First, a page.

Correction: An earlier version of this article misquoted Serena Williams. In discussing her competitiveness with her sister Venus, she said “When she became number one, I had to be number one,” not “When she became none, I had to be number one.” This version has been corrected.

The youngest of five girls, Serena Williams has long reveled in playing the role of spoiled baby sister.

But after winning her fifth Wimbledon championship Saturday to snap a two-year drought of major titles, Williams clambered up the Centre Court stands to her guest box to share the triumph with the loved ones she said had made it possible.

Williams’s voice quivered with emotion as she thanked her parents, sisters, trainer and hitting partner once again during the on-court interview after her 6-1, 5-7, 6-2 victory over Agnieszka Radwanska.

Having missed nearly a year of competition after a series of setbacks that included two foot surgeries and a pulmonary embolism, Williams proved in winning her 14th Grand Slam title that she remains the most formidable player in women’s tennis.

What’s different following her comeback is Williams’s appreciation for this Wimbledon title and understanding that she could not have done it alone.

“Those people that were in that box were all with me when I went through everything I went through, and I just felt like I don’t say ‘thank you’ enough,” Williams told a small group of reporters afterward. “I didn’t think I would play tennis again at one point. I just wanted to make it out of the hospital. Making it out of that moment, that’s when you realize you have perspective about life and your career.”

With Saturday’s victory, Williams equaled her sister Venus’s five Wimbledon championships. All told, the sisters from Compton, Calif., coached by their parents outside the traditional structure of junior tennis, have won 10 of the last 13 Wimbledon titles.

“Growing up, I copied Venus — everything she did,” Williams said of her 32-year-old sister and doubles partner, who has cheered her since childhood. “So when she started winning, I wanted it so bad. When she became number one, I had to be number one. I had to work harder; I had to do everything in my power to get there.”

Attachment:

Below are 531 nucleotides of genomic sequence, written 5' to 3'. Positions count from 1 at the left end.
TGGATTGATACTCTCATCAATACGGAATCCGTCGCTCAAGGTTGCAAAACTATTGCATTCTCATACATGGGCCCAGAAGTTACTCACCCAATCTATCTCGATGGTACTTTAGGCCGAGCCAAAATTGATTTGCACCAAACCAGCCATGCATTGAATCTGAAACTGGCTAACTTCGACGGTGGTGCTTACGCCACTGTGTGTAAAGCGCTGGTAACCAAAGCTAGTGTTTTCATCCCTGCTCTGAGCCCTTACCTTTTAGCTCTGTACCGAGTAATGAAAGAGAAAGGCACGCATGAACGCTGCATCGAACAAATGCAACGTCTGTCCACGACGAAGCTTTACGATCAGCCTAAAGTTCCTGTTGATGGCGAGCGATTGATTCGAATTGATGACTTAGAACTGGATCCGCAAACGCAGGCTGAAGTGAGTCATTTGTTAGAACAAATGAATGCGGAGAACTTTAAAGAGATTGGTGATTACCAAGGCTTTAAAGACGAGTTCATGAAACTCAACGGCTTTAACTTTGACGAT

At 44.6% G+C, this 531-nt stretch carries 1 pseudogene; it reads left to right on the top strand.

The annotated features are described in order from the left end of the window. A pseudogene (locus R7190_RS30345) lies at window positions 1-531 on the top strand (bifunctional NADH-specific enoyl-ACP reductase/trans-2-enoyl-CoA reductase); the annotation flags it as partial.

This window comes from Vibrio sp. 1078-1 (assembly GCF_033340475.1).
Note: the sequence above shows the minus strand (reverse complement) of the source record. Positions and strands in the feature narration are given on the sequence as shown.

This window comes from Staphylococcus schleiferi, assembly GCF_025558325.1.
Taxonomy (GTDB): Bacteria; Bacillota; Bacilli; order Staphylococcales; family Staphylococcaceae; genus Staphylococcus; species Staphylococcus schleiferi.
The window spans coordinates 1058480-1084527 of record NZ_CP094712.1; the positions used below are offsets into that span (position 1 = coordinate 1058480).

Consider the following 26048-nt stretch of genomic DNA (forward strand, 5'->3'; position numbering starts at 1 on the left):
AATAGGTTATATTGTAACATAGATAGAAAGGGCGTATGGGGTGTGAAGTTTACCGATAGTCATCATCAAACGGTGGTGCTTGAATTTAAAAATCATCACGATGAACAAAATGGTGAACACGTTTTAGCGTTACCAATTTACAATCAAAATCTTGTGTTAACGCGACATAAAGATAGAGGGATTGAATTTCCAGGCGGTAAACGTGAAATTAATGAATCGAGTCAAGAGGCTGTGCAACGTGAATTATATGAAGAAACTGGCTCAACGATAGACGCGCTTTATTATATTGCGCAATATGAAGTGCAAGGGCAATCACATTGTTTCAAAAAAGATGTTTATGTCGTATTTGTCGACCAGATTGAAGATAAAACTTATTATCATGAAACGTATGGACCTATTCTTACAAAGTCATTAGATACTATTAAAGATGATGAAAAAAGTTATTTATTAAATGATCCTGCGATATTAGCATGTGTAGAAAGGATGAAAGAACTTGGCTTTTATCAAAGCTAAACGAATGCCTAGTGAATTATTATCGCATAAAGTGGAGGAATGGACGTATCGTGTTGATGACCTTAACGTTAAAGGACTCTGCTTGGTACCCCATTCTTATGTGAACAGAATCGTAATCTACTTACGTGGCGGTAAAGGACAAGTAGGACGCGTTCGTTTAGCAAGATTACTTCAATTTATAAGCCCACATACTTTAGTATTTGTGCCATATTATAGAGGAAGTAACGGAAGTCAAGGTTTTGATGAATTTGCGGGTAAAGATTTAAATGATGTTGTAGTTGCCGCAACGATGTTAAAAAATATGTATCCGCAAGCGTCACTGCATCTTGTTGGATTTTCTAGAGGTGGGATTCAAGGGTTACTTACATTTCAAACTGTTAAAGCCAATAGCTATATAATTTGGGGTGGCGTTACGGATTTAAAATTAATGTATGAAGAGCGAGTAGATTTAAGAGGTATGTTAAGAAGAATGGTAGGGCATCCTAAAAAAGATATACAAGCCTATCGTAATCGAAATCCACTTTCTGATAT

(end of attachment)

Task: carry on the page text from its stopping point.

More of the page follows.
Saturday evening, Serena and Venus combined to win their fifth Wimbledon doubles title, defeating Czechs Andrea Hlavackova and Lucie Hradecka, 7-5, 6-4.

At 30, Williams was the oldest player to win Wimbledon since 1990, when Martina Navratilova claimed her ninth singles title at age 33.

Saturday’s championship was marked by dramatic swings of momentum.

Radwanska, 23, wasn’t remotely up to the challenge in the early going, overwhelmed by Williams’s power and big-game experience.

The 2005 Wimbledon girls champion, Radwanska has climbed to No. 3 in the world by minimizing her errors and compensating for any lack of power with speed and craftiness. But she doesn’t have a single shot that’s superior to those in Williams’s arsenal.

So it was imperative that the Pole start strong, disrupt Williams’s rhythm and hope that her opponent’s run of brilliant serving came to an end.

None of that happened in the opening set, in which Williams easily handled Radwanska’s thinly-veiled drop shots and never faced a break point.

With Radwanska looking listless, three-time Wimbledon champion John McEnroe, commentating for the BBC, called out on her behalf, “Espresso to Centre Court!”

But after a 23-minute rain delay, a potential rout turned into compelling theater.

“I was a little bit nervous in the beginning,” conceded Radwanska, who had never advanced beyond the quarterfinals of a major. “When I was going on the court the second time, I just felt like a normal match.”

She held serve to open the second set.

And Williams, after taking a 4-2 lead, committed a rash of errors. She botched two forehands to get broken. With Radwanska hanging in the rallies, Williams was on edge for a must-hold game at 5-6. Three errors and a double-fault later, Radwanska drew even at one set each.

“Maybe I wanted it so bad that I got tight,” Williams said. “I started making errors. I was negative.”

But as she had all tournament, Williams put her faith in her serve. She blasted four successive aces to win the fourth game. Then she pulled off a masterful drop shot to break Radwanska again.

Williams closed with a backhand winner, spun around and fell flat on her back, not quite believing what she had done. With 17 aces Saturday, she brought her tournament total to 102 — a Wimbledon record for women.

Asked what more she could want, Williams enumerated.

“The U.S. Open, the Australian Open, the French Open, Wimbledon 2013,” she replied.

Four more major victories would place her in elite company, equaling the 18 majors held by Chris Evert and Navratilova.

Evert, who provided analysis for ESPN, said she felt 18 majors was within Williams’s grasp.

“Victory is sweet when you go through adversity, and she certainly has gone through adversity,” Evert said in an interview. “As long as she stays healthy and hungry, she is the player to beat.”